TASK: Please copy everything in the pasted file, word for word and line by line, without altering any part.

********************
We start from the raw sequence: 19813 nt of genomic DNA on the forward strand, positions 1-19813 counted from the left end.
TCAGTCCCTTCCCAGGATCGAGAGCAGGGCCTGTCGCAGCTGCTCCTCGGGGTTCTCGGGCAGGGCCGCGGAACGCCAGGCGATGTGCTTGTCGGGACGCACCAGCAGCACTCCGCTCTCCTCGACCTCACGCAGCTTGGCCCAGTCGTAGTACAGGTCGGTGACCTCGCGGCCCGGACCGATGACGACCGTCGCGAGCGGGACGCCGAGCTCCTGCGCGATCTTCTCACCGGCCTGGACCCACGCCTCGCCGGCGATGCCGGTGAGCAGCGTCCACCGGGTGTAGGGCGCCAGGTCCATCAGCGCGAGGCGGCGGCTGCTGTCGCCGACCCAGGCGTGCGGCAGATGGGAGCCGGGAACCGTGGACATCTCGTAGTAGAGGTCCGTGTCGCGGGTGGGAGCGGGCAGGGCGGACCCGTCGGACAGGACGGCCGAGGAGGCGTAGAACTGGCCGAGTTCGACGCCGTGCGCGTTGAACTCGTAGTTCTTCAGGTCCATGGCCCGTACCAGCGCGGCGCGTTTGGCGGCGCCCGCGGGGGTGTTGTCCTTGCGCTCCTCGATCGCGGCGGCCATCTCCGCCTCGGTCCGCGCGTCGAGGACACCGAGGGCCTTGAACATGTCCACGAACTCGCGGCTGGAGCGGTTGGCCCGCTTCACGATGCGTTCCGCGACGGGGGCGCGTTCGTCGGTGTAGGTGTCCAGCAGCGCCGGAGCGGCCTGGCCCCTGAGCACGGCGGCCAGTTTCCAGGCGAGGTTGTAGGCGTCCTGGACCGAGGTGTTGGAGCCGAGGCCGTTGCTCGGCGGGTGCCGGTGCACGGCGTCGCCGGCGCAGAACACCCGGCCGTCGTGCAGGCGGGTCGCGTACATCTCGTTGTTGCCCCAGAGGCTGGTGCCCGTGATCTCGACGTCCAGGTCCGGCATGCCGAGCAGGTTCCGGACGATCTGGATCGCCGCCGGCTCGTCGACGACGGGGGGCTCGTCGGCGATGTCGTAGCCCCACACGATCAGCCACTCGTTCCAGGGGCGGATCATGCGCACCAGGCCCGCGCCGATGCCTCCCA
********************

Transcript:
We start from the raw sequence: 19813 nt of genomic DNA on the forward strand, positions 1-19813 counted from the left end.
TCAGTCCCTTCCCAGGATCGAGAGCAGGGCCTGTCGCAGCTGCTCCTCGGGGTTCTCGGGCAGGGCCGCGGAACGCCAGGCGATGTGCTTGTCGGGACGCACCAGCAGCACTCCGCTCTCCTCGACCTCACGCAGCTTGGCCCAGTCGTAGTACAGGTCGGTGACCTCGCGGCCCGGACCGATGACGACCGTCGCGAGCGGGACGCCGAGCTCCTGCGCGATCTTCTCACCGGCCTGGACCCACGCCTCGCCGGCGATGCCGGTGAGCAGCGTCCACCGGGTGTAGGGCGCCAGGTCCATCAGCGCGAGGCGGCGGCTGCTGTCGCCGACCCAGGCGTGCGGCAGATGGGAGCCGGGAACCGTGGACATCTCGTAGTAGAGGTCCGTGTCGCGGGTGGGAGCGGGCAGGGCGGACCCGTCGGACAGGACGGCCGAGGAGGCGTAGAACTGGCCGAGTTCGACGCCGTGCGCGTTGAACTCGTAGTTCTTCAGGTCCATGGCCCGTACCAGCGCGGCGCGTTTGGCGGCGCCCGCGGGGGTGTTGTCCTTGCGCTCCTCGATCGCGGCGGCCATCTCCGCCTCGGTCCGCGCGTCGAGGACACCGAGGGCCTTGAACATGTCCACGAACTCGCGGCTGGAGCGGTTGGCCCGCTTCACGATGCGTTCCGCGACGGGGGCGCGTTCGTCGGTGTAGGTGTCCAGCAGCGCCGGAGCGGCCTGGCCCCTGAGCACGGCGGCCAGTTTCCAGGCGAGGTTGTAGGCGTCCTGGACCGAGGTGTTGGAGCCGAGGCCGTTGCTCGGCGGGTGCCGGTGCACGGCGTCGCCGGCGCAGAACACCCGGCCGTCGTGCAGGCGGGTCGCGTACATCTCGTTGTTGCCCCAGAGGCTGGTGCCCGTGATCTCGACGTCCAGGTCCGGCATGCCGAGCAGGTTCCGGACGATCTGGATCGCCGCCGGCTCGTCGACGACGGGGGGCTCGTCGGCGATGTCGTAGCCCCACACGATCAGCCACTCGTTCCAGGGGCGGATCATGCGCACCAGGCCCGCGCCGATGCCTCCCA